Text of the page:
“The dogs arrive with the most horrible past we give them love and [a] wonderful future. They come from all over the world but with me they are home forever.”

Doris Day the pomeranian cross who Claire-Louise Nixon is helping to walk again. See Cambridge copy SWCAdogs: Dog-lover Claire-Louise Nixon has told how she shares her semi-detached house with her family – and a staggering 27 rescued pooches.Claire-Louise, 48, rescues sick and paralysed dogs from around the world and looks after them at her humble home in Milton Keynes, Bucks.She says looking after the brood of canines is a full-time job and takes her from 6am until midnight.
Rylan Clark- neal theJack Russell cross Shih tzu who Claire-Louise Nixon helped to walk again. See Cambridge copy SWCAdogs: Dog-lover Claire-Louise Nixon has told how she shares her semi-detached house with her family – and a staggering 27 rescued pooches.Claire-Louise, 48, rescues sick and paralysed dogs from around the world and looks after them at her humble home in Milton Keynes, Bucks.She says looking after the brood of canines is a full-time job and takes her from 6am until midnight.

She further added: “I’m really lucky in that all the neighbors have dogs themselves so we don’t get complaints. And although 27 dogs sounds a lot, they are really quite well behaved.”

Claire raises funds through her organization, Wheels to Paws UK, to provide them with medical treatment, rehabilitation, and the equipment they need to walk again. Vets bills can be a huge drain on resources, but local vets are sympathetic to her cause and often offer a discount.

For long walks, the dogs are put in specially made harnesses with wheels to act as false legs so they can enjoy going out for walks. Meanwhile, those that can’t walk are put in buggies.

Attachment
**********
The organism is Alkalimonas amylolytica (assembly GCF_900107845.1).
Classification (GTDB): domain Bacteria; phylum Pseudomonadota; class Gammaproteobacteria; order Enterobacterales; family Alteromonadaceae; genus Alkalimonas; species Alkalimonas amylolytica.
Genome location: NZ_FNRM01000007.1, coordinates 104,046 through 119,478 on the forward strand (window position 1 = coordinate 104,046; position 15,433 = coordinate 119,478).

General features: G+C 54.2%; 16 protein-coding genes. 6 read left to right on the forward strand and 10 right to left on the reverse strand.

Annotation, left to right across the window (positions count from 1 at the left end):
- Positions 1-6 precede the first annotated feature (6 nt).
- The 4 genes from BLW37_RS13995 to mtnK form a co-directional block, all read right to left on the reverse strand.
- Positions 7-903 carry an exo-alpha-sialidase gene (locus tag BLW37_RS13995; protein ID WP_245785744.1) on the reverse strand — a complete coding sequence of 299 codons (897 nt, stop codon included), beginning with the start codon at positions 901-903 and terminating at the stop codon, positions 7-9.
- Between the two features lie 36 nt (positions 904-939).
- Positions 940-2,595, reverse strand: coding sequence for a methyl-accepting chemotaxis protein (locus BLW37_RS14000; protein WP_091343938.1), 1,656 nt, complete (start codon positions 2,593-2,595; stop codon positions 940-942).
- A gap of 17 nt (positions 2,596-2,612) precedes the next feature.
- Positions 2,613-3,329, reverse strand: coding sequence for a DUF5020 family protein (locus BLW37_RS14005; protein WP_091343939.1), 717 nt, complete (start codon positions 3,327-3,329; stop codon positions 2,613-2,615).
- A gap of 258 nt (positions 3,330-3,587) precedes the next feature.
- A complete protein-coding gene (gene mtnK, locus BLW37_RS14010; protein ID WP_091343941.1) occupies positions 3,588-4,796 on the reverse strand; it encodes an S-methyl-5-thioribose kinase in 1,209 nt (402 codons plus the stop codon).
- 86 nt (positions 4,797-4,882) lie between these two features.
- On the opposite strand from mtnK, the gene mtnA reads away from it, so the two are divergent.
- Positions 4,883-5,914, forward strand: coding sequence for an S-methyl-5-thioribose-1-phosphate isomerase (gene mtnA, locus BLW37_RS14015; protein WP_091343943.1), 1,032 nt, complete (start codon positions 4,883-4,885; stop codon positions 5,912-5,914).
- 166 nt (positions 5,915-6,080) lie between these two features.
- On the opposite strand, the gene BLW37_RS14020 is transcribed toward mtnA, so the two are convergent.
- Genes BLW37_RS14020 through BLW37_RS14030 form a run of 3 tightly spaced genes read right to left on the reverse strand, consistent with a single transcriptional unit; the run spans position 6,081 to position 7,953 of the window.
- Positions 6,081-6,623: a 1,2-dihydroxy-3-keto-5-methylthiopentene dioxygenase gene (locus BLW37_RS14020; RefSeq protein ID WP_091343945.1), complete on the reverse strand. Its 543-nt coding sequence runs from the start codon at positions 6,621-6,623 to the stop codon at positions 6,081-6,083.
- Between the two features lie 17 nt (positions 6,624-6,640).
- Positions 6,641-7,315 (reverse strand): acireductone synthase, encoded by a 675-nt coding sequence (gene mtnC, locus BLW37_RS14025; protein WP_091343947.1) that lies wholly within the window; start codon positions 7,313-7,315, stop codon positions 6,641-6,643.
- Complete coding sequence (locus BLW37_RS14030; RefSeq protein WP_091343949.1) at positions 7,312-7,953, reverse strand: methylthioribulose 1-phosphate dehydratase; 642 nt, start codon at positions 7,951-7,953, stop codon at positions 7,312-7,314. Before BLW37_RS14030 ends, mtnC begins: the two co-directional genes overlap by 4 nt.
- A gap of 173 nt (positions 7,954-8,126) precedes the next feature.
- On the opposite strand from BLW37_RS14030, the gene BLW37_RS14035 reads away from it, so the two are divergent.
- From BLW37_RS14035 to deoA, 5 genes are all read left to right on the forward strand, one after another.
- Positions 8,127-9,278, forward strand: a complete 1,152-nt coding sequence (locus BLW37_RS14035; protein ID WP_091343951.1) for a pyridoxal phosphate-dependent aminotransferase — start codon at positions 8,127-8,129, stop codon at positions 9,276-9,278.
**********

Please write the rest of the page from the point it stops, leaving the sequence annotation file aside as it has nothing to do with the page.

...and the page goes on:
Other dogs are regularly taken for doggy hydrotherapy, while all those that can walk are taken out for exercise in rotation.

Claire-Louise Nixon, 51 out walking 8 of her 27 dogs that she has helped to walk again. See Cambridge copy SWCAdogs: Dog-lover Claire-Louise Nixon has told how she shares her semi-detached house with her family – and a staggering 27 rescued pooches.Claire-Louise, 48, rescues sick and paralysed dogs from around the world and looks after them at her humble home in Milton Keynes, Bucks.She says looking after the brood of canines is a full-time job and takes her from 6am until midnight.

Claire said: “The dog rescue charities abroad all know of me. So if they get a badly injured or disabled dog in need of specialist care they will pay to transport them to me in the UK. I can never say no.”

She further added: “It is tremendous hard work but I can’t tell you how rewarding it is. The love these dogs give back is amazing. I would not be without any single one of them.”

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There are some people around who do so much more than can be expected and Claire is very much one of those people.

To be impressed with her is only just the half of it.

Thank you Margaret for bringing this wonderful story to all our attentions.

Can dogs count?

The answer may surprise you!

Dogs use a part of their brain for processing numbers. But more than that, dogs use a similar brain region to process numbers as we humans do.

I found that fascinating.

This was one the results of reading a very interesting article published by The Smithsonian magazine earlier on in December.

Let me share it with you.

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Dogs’ Brains Naturally Process Numbers, Just Like Ours